In a note sent to investors on Monday, Needham & Co. analyst Charlie Wolf predicted Android would regain share in the June and September quarters before a "material decline" in the December quarter following the expected launch of the iPhone 5. "In our opinion, this is just the beginning of Androidâs share loss in the U.S.," Wolf wrote.
Android's share of the U.S. smartphone market fell from 52.4 percent in the December quarter to 49.5 percent last quarter. The drop was the first sequential loss of market share in any region for Android since it began its "growth rampage" in 2009.
Wolf attributed the dip to the launch of the iPhone 4 on the Verizon Wireless network, while also acknowledging that a "substantial percentage" of Verizon subscribers appear to be waiting for the next iPhone before upgrading. Verizon has indicated that it will receive the next iPhone at the same time as AT&T. Wolf also speculates that "the iPhone could launch on the Sprint and T-Mobile networks this fall," which could give Apple another boost in share.
U.S. smartphone market shares | Source: IDC
The fact that the iPhone's share of the U.S. smartphone market jumped up 9 percent in the March quarter, while the device's share in other regions held steady, suggests to Wolf that the Verizon iPhone drove iPhone growth in the U.S. last quarter.
Worldwide, Wolf views Android as "well positioned" to make gains in the two markets with the largest installed bases of feature phone users — Asia Pacific and the Rest of World regions. Apple, on the other hand, is faced with the challenge of building an "iPhone Lite" for prepaid markets like China, said Wolf.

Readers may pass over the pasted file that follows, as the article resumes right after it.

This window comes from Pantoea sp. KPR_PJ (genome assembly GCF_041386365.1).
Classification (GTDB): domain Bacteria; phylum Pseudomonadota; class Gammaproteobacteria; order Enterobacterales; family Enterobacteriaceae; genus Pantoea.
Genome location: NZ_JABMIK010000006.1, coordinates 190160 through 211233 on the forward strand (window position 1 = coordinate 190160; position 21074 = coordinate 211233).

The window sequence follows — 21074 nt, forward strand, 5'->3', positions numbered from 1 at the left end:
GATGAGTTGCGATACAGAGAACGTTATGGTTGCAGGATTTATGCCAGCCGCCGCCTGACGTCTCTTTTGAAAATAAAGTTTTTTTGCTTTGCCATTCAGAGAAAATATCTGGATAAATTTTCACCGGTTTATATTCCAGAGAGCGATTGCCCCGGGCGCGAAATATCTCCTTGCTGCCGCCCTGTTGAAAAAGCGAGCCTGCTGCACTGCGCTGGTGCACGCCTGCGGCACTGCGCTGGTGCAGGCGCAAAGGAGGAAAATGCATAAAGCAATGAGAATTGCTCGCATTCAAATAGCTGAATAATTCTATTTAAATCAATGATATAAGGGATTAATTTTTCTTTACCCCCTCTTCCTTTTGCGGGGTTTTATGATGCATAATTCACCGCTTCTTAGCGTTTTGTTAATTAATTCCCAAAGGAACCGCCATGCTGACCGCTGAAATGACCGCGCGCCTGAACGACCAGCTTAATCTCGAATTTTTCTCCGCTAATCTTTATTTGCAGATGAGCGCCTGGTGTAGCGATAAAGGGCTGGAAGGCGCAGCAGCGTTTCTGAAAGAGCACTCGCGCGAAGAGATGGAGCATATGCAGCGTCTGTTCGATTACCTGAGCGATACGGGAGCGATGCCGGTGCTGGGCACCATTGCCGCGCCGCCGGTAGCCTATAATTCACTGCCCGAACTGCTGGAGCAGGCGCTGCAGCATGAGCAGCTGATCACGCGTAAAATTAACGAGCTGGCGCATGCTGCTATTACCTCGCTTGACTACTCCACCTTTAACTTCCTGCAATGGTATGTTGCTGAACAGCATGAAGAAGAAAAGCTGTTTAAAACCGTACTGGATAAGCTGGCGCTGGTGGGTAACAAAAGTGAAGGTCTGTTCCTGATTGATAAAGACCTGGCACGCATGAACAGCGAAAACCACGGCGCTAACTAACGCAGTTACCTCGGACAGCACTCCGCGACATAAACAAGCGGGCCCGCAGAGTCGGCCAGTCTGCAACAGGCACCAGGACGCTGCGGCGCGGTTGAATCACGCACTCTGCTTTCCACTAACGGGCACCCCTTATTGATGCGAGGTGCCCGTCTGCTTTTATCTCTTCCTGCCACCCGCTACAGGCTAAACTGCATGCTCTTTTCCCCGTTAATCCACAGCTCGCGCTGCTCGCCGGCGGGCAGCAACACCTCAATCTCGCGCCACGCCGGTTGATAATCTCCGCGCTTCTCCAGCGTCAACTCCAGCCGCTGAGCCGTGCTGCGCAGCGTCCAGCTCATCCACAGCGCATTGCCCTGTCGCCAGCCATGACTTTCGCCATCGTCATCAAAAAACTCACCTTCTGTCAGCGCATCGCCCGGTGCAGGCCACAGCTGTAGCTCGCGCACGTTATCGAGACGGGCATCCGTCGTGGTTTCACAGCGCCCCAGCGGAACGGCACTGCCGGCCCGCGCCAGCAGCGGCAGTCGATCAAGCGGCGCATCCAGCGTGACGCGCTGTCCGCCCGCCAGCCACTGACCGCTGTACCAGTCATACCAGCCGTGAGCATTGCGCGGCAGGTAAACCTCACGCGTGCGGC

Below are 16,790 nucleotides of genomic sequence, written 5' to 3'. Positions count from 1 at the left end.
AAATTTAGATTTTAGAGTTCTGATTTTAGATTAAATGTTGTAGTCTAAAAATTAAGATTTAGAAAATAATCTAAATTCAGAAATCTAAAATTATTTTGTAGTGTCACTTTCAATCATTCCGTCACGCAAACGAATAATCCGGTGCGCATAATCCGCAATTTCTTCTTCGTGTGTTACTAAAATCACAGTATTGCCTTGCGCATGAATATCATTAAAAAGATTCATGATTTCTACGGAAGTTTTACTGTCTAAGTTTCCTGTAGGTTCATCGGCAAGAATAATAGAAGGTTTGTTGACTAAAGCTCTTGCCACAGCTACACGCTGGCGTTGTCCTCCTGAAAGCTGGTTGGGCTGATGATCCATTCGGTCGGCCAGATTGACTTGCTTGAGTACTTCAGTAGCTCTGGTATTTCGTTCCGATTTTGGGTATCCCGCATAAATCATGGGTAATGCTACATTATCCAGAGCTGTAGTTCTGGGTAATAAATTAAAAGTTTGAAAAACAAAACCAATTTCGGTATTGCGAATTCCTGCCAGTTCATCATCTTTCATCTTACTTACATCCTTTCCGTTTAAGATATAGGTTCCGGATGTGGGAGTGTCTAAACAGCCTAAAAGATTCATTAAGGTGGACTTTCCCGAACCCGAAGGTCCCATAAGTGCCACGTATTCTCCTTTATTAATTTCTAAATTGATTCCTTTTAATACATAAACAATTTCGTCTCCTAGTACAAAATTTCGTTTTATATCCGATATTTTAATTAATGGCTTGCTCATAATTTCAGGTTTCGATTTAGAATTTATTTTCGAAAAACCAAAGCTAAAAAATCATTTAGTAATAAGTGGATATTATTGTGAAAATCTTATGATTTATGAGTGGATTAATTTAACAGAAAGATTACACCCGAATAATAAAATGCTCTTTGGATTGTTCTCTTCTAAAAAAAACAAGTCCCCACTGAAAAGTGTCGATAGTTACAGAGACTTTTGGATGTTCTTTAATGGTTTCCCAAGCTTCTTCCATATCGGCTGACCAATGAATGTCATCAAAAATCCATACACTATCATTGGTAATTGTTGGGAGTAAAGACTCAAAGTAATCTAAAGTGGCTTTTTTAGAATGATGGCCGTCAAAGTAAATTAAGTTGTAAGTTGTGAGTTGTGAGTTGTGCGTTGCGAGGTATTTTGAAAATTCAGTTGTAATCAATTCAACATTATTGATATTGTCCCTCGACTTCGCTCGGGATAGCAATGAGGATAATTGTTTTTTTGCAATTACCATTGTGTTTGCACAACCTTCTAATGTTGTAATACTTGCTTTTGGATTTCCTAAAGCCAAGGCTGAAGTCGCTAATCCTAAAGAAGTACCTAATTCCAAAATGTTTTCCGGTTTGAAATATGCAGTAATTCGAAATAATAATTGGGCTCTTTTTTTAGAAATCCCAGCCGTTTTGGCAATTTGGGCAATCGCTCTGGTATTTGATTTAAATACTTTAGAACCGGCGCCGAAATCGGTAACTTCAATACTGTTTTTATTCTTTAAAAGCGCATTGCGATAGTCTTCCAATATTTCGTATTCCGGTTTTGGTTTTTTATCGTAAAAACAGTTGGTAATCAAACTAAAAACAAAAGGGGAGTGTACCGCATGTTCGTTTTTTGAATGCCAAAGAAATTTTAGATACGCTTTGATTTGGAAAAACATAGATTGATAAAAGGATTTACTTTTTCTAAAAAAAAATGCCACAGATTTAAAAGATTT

Apple has, by its own admission, "been on a tear" with the iPhone in China. iPhone sales were up almost 250 percent in Greater China last quarter. However, the iPhone maker has yet to scratch the surface of the Chinese market, which has an estimated 896 million mobile phones in use as of May.
Wolf takes recent comments from Apple COO Tim Cook regarding the company's extensive market research in China to mean that Apple "appears to be considering" a cheaper iPhone for emerging markets. In February, Cook reportedly said the company is planning "clever things" for the prepaid handset market and doesn't want its products to be "just for the rich."
A March survey found that 53 percent of respondents planning to buy a 3G smartphone would purchase an iPhone if the price was lower, compared to 30 percent who would purchase the smartphone at its current price.
In his report, Wolf highlighted continued struggles from Research in Motion and Nokia. Calling it "a tale of two continents," Wolf pointed out that the BlackBerry's share of the U.S. market has "imploded" from 37.8 percent a year ago to 13.8 percent in March, while Nokia's share of the European market fell from 40.6 percent to 20.2 percent.
The broader smartphone market, however, continued "torrid growth," with shipments increasing by 84.7 percent. Smartphones' share of the mobile phone market accelerated to 28.1 percent in March, compared to 25.3 percent in December and 17.8 percent a year ago.